GS: There are no obscure labels anymore. With all the cats who can't make beats who are doing comps it's hard to have some shit that no one knows anymore. You have poeple looking for really rare shit like Beau Dollar "Who Knows" when they don't have obivous shit like (Bobby Byrd's) "I Know You Got Soul". I think the thing is about having a foundation. In funk, the roots to me are James Brown, George Clinton, Allen Toussaint and Issac Hayes. Everything comes from those four cats and you should learn and get everything thing you can by those cats. They did a lot of shit, not just heavy on the one shit. It gives you depth to know as much of the whole picture. I know cats who don't feel Clinton's shit because of the rock and disco flavors he brought to it, but that's crazy to me. How do you make interesting shit if you're only influenced by one thing?

SM: Favorite labels?
GS: King (I'm a real huge James fan) and Westbound. I'm real obvious! :-)

SM: I hear a lot of producers say that it's wack to go out and buy a record just because some other cat sampled it. What's your take on that sentiment, and do you do that at all?
GS: Of course!! I can't know everything. I think it's more wack to buy comps. You always get props if you got the orginals in my book.

SM: There was some speculation that the flute sample for Mood Swingaz' "The Final Friction" was taken from a comp, primarily because the original is one of those impossibly rare library records. So right now let's end the controversy: comp or original?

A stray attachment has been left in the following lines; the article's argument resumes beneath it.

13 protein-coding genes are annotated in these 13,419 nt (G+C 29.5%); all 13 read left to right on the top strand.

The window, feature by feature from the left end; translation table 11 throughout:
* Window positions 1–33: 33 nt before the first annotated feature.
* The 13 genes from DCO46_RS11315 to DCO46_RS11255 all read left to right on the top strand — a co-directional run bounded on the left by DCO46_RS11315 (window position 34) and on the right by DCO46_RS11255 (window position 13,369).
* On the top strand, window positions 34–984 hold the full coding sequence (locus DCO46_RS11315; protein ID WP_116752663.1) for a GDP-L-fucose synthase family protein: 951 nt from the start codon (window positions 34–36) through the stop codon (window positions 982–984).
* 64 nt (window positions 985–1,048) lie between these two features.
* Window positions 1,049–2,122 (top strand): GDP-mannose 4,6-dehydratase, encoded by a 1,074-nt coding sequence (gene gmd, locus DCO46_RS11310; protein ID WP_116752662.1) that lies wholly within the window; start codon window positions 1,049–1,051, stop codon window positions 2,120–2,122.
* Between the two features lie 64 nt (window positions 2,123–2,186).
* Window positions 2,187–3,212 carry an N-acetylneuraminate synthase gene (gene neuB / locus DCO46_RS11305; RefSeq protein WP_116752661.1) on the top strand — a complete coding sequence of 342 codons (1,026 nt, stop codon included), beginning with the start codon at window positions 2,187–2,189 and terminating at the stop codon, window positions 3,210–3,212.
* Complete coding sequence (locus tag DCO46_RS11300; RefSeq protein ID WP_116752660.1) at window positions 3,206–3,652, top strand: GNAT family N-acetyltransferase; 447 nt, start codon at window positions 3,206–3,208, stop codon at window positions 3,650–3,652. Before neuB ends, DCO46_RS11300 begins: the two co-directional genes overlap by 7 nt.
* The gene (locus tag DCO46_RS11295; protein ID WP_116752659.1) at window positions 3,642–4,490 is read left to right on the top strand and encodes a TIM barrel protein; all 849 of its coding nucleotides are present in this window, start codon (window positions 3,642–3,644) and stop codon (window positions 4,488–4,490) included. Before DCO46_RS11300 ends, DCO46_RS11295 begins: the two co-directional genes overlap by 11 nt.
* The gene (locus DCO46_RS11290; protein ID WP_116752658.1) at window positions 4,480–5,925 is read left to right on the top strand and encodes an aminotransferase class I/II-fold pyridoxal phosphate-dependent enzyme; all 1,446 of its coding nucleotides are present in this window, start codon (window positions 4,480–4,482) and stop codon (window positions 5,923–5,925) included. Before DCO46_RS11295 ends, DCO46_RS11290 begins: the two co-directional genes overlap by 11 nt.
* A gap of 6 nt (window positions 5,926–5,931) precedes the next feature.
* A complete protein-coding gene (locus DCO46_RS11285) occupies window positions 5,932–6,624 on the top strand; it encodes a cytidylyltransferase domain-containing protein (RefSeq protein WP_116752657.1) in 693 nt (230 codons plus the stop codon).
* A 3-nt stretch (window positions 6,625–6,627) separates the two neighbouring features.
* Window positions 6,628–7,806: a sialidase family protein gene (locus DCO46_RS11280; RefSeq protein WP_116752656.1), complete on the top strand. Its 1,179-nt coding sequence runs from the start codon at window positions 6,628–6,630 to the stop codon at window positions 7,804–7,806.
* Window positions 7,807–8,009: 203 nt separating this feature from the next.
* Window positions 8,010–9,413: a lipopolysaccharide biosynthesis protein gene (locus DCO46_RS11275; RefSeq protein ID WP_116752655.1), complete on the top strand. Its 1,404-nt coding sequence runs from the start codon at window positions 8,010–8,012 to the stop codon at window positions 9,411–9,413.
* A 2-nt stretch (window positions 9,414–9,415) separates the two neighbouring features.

GS: Come on, man!!! You think I would talk so much shit and let that go??? Of course Reasons (the cat who produced the song) has the original. The only reason we made it a 45 was that so many fools had used it while we were still trying to finish the 12". It was supposed to be the A-side with Musslin (from the "Moodswingaz Anthem"12") on the flip. When we were mixing we heard the Young Zee (I think that's who came out with it first) shit and thought we should re-think it. The 45 only came out 'cuz we thought we used it totally different than the other cats. Let others wish they had joints - we got 'em!!!! :-)

SM: Well, I guess it's pretty obvious that you're not too crazy about the idea of sampling from comps. Elaborate on your feelings about people who put out comps and those that use them.
GS: Well, I think it was well documented my feelings about those who make comps. I think you guys are wack. I heard that that kid who does the Dusty Fingers comps got jerked for some credit by a rapper which is why he's so salty about the current state of shit. I can only say - don't get mad, make more hot shit. Prove to cats that it's about more than just having a collection in which you've taken it upon yourself to son us on all things funky. The best part is he'd probably beef about how shit from his comps were used by these "inferior" new jacks!!! There's a "no rules" sentiment with a lot of these new beat makers, so can you blame them for not wanting to dig? Where's the incentive if there's a few hundered comps out there? It's a lot of work and plus how hard is it to get Diana Ross records? Hehehe.